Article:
The influence a teacher has often isn’t seen for a long time. Working with 3-5 year old children in preschool I often wonder if they will even remember my existence. I, personally, remember almost nothing about preschool and I have no memories of my undoubtedly lovely teachers. So each year when I leave Nicaragua, to spend a few months in Minnesota, I always hope the kids will remember the meaningful connection we have made. Kids don’t learn from people they don’t like and if they don’t remember me….
The first school I visited since returning was the school that originally brought me to Nicaragua in 2009 when it was built. The classes are overflowing with kids who didn’t have a school until 7 years ago and the kids I first knew are either in high school now or have dropped out. I have made a point to continue to visit and share all the tools, strategies, games and music with the community that first inspired me to work in this country: Pantanal.
I entered the classroom of Profe Claudia, one of my favorite teachers, and was overwhelmed by the reaction of her 3rd grade students who still remember me from preschool….3 years ago. Their faces lit up, several of them jumped to their feet and they started shouting out fragments of what they remember… “The monkey song….Que te pasa? Calabaza!……the little octopus!!” These kids, now much bigger and better behaved, still remember!
Come join us for our 4th Annual Future Roots Fundraiser at Palmer’s Bar! It is going to be a wonderful night of live music from the Rich Lewis Band (7-9pm) and The Hand-Me-Downs (9-1am). We look forward to seeing all of you to celebrate another year of service in Nicaragua.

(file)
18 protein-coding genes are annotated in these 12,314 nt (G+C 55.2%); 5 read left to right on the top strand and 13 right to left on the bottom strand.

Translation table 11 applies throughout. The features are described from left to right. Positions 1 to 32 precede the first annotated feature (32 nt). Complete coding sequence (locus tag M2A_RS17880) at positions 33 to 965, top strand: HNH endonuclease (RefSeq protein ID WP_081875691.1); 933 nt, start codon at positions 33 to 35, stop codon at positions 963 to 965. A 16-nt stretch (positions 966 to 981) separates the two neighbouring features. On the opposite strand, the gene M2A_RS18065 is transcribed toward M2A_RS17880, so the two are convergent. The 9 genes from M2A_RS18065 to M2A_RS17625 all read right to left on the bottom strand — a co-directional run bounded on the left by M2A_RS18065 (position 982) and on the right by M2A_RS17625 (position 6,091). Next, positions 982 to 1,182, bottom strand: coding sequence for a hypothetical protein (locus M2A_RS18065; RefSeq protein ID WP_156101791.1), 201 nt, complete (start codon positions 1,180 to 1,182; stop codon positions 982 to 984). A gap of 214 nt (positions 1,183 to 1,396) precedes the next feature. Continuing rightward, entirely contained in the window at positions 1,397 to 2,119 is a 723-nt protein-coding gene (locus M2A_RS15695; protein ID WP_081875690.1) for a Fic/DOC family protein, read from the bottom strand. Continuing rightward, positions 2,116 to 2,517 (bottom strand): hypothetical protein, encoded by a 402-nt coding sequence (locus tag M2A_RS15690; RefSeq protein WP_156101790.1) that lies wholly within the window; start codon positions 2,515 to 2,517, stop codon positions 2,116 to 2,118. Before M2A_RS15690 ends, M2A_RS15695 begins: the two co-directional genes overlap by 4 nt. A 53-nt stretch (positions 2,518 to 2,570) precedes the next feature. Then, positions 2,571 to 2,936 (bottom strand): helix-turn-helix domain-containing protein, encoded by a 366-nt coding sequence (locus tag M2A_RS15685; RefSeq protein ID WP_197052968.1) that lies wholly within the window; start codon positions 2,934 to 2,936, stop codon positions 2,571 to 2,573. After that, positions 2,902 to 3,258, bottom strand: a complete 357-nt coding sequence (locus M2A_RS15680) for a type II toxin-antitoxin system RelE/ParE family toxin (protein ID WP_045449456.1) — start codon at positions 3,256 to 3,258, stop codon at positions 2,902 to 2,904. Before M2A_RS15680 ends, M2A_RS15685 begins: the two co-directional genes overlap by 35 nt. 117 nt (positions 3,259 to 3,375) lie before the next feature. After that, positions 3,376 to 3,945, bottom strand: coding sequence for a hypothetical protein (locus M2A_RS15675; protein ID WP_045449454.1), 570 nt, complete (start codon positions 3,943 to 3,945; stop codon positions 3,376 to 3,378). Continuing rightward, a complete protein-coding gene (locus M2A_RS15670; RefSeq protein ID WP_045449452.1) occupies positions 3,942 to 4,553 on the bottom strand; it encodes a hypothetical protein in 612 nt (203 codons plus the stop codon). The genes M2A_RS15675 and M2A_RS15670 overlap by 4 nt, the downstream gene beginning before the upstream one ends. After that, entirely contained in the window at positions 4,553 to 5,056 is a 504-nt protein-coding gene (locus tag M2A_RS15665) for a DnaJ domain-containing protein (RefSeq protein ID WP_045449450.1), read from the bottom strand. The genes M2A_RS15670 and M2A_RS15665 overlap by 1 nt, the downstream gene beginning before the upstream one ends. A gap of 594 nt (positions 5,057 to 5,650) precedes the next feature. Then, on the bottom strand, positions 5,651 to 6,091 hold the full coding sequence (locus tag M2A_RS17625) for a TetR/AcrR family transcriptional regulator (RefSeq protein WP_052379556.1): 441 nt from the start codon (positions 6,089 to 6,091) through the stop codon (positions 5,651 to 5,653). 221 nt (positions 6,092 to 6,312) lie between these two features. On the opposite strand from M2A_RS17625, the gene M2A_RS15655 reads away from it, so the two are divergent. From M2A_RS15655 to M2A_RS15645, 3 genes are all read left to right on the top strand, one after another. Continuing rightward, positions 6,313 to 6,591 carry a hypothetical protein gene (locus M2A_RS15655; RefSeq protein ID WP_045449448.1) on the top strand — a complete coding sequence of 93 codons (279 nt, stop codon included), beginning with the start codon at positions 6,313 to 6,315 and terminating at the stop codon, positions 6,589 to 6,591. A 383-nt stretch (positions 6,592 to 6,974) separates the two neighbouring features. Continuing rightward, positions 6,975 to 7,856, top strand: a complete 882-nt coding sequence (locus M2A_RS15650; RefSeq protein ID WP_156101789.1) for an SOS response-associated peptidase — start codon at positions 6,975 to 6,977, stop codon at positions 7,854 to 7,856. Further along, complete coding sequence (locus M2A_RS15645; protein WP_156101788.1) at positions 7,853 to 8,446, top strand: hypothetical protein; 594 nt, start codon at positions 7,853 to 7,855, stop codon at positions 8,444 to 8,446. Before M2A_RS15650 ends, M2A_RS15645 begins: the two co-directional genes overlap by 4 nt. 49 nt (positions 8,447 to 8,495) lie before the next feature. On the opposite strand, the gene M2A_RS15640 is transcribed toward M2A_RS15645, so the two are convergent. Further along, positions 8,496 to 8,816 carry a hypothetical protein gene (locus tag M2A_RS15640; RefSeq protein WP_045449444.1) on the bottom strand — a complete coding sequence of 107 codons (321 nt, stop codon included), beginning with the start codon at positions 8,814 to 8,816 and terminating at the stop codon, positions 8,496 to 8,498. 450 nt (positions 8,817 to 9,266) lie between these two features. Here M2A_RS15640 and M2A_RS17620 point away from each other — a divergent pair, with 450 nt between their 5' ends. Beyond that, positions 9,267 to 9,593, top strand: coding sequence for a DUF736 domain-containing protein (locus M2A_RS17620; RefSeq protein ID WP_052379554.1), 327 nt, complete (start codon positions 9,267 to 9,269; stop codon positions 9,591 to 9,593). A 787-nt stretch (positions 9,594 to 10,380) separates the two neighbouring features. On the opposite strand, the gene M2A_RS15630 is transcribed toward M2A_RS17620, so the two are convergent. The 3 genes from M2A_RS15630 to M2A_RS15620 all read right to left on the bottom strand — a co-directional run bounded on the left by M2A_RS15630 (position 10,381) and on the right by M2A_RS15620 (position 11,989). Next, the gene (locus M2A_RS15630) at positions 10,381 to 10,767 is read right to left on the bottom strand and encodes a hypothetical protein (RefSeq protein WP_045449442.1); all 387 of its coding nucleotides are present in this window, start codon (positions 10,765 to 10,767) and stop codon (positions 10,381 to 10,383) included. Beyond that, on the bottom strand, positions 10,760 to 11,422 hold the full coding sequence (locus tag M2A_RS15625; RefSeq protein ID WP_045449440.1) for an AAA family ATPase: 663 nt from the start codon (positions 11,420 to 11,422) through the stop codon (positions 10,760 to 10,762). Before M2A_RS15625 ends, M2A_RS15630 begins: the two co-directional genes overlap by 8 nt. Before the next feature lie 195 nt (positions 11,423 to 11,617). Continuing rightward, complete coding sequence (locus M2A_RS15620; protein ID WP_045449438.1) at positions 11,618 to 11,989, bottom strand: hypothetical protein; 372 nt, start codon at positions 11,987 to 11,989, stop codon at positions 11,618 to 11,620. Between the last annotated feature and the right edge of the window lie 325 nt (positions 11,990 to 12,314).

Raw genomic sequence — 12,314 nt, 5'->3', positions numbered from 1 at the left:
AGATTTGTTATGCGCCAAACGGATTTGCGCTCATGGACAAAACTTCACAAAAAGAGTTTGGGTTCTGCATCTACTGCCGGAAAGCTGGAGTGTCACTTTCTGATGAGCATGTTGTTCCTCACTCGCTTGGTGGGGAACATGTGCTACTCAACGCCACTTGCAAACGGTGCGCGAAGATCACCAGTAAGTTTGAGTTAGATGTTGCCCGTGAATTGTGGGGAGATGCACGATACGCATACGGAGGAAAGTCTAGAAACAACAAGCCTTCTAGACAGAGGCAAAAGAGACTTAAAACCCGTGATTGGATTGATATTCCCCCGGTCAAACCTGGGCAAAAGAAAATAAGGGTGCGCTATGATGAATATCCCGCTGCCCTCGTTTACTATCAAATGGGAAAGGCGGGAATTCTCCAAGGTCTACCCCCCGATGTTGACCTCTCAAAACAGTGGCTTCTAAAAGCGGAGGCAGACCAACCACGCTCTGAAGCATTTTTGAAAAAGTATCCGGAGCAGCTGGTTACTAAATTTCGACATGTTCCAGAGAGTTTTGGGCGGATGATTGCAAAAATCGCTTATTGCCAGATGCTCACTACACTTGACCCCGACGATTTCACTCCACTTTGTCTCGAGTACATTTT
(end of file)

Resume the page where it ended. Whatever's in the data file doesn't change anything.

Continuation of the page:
Future Roots is an all volunteer based international project bringing educational and artistic opportunities to impoverished communities in Nicaragua. Also aiding in the implementation of several health initiatives aiming to improve conditions and quality of life.
“Though my work may be menial, though my contribution may be small, I can perform it with dignity and offer it with unselfishness. My talents may not be great, but I can use them to bless the lives of others…. The goodness of the world in which we live is the accumulated goodness of many small and seemingly inconsequential acts.”
~ Gordon B. Hinckley
www.futurerootsproject.comAnd if you are unable to join us or would like to make a donation online you can visit:
Every dollar raised for the children of Nicaragua, goes farther than it ever could in the United States. Our project is possible because of generous donations from our family, friends, and community. Together we can directly improve the lives of the children.
We can’t do it without your support!